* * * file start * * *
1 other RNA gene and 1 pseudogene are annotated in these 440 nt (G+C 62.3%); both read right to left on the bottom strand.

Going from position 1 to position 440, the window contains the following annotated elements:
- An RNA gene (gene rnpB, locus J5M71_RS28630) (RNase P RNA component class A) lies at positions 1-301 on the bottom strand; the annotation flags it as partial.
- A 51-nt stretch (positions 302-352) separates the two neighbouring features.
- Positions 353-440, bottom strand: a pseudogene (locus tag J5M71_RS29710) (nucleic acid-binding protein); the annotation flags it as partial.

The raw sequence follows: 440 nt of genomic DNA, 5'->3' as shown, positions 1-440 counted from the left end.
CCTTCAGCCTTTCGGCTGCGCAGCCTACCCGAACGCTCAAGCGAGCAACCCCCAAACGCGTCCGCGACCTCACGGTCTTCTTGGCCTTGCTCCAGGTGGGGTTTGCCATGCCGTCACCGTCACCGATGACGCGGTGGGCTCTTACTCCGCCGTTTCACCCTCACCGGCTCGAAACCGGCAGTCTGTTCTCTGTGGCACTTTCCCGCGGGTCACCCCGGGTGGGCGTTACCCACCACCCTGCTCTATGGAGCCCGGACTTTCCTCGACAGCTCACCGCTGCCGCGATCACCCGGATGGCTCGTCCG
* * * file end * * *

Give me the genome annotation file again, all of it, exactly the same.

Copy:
1 other RNA gene and 1 pseudogene are annotated in these 440 nt (G+C 62.3%); both read right to left on the bottom strand.

Going from position 1 to position 440, the window contains the following annotated elements:
- An RNA gene (gene rnpB, locus J5M71_RS28630) (RNase P RNA component class A) lies at positions 1-301 on the bottom strand; the annotation flags it as partial.
- A 51-nt stretch (positions 302-352) separates the two neighbouring features.
- Positions 353-440, bottom strand: a pseudogene (locus tag J5M71_RS29710) (nucleic acid-binding protein); the annotation flags it as partial.

The raw sequence follows: 440 nt of genomic DNA, 5'->3' as shown, positions 1-440 counted from the left end.
CCTTCAGCCTTTCGGCTGCGCAGCCTACCCGAACGCTCAAGCGAGCAACCCCCAAACGCGTCCGCGACCTCACGGTCTTCTTGGCCTTGCTCCAGGTGGGGTTTGCCATGCCGTCACCGTCACCGATGACGCGGTGGGCTCTTACTCCGCCGTTTCACCCTCACCGGCTCGAAACCGGCAGTCTGTTCTCTGTGGCACTTTCCCGCGGGTCACCCCGGGTGGGCGTTACCCACCACCCTGCTCTATGGAGCCCGGACTTTCCTCGACAGCTCACCGCTGCCGCGATCACCCGGATGGCTCGTCCG